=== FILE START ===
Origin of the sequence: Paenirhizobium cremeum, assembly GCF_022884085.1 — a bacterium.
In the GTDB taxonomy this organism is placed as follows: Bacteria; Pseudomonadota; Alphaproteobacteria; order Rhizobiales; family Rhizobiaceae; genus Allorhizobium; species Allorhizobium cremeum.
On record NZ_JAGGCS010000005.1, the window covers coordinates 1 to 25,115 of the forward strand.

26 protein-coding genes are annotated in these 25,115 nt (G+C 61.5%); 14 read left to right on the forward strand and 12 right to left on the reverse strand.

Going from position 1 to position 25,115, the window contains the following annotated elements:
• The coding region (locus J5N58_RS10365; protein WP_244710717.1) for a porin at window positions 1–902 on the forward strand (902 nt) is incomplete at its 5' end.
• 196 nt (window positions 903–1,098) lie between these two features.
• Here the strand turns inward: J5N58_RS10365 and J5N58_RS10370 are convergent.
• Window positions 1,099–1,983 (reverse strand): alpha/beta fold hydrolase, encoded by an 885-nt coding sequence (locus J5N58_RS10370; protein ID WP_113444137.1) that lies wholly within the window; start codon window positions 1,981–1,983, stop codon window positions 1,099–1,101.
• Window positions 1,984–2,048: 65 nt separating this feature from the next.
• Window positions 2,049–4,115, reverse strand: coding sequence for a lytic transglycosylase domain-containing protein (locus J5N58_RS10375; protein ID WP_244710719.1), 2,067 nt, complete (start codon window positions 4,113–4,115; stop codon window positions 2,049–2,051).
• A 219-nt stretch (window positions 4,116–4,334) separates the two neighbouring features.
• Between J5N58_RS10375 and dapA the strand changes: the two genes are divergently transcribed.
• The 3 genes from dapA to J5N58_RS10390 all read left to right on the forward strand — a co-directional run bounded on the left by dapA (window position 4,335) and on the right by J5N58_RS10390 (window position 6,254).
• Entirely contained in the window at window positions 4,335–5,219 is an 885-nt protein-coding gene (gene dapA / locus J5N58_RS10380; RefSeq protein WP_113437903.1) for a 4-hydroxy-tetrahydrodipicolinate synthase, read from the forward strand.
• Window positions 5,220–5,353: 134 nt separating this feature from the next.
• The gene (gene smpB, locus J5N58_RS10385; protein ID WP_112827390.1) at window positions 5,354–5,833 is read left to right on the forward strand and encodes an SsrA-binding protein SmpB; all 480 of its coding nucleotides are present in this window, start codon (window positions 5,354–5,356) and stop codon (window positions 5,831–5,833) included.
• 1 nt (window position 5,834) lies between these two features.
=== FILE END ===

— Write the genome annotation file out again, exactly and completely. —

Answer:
Origin of the sequence: Paenirhizobium cremeum, assembly GCF_022884085.1 — a bacterium.
In the GTDB taxonomy this organism is placed as follows: Bacteria; Pseudomonadota; Alphaproteobacteria; order Rhizobiales; family Rhizobiaceae; genus Allorhizobium; species Allorhizobium cremeum.
On record NZ_JAGGCS010000005.1, the window covers coordinates 1 to 25,115 of the forward strand.

26 protein-coding genes are annotated in these 25,115 nt (G+C 61.5%); 14 read left to right on the forward strand and 12 right to left on the reverse strand.

Going from position 1 to position 25,115, the window contains the following annotated elements:
• The coding region (locus J5N58_RS10365; protein WP_244710717.1) for a porin at window positions 1–902 on the forward strand (902 nt) is incomplete at its 5' end.
• 196 nt (window positions 903–1,098) lie between these two features.
• Here the strand turns inward: J5N58_RS10365 and J5N58_RS10370 are convergent.
• Window positions 1,099–1,983 (reverse strand): alpha/beta fold hydrolase, encoded by an 885-nt coding sequence (locus J5N58_RS10370; protein ID WP_113444137.1) that lies wholly within the window; start codon window positions 1,981–1,983, stop codon window positions 1,099–1,101.
• Window positions 1,984–2,048: 65 nt separating this feature from the next.
• Window positions 2,049–4,115, reverse strand: coding sequence for a lytic transglycosylase domain-containing protein (locus J5N58_RS10375; protein ID WP_244710719.1), 2,067 nt, complete (start codon window positions 4,113–4,115; stop codon window positions 2,049–2,051).
• A 219-nt stretch (window positions 4,116–4,334) separates the two neighbouring features.
• Between J5N58_RS10375 and dapA the strand changes: the two genes are divergently transcribed.
• The 3 genes from dapA to J5N58_RS10390 all read left to right on the forward strand — a co-directional run bounded on the left by dapA (window position 4,335) and on the right by J5N58_RS10390 (window position 6,254).
• Entirely contained in the window at window positions 4,335–5,219 is an 885-nt protein-coding gene (gene dapA / locus J5N58_RS10380; RefSeq protein WP_113437903.1) for a 4-hydroxy-tetrahydrodipicolinate synthase, read from the forward strand.
• Window positions 5,220–5,353: 134 nt separating this feature from the next.
• The gene (gene smpB, locus J5N58_RS10385; protein ID WP_112827390.1) at window positions 5,354–5,833 is read left to right on the forward strand and encodes an SsrA-binding protein SmpB; all 480 of its coding nucleotides are present in this window, start codon (window positions 5,354–5,356) and stop codon (window positions 5,831–5,833) included.
• 1 nt (window position 5,834) lies between these two features.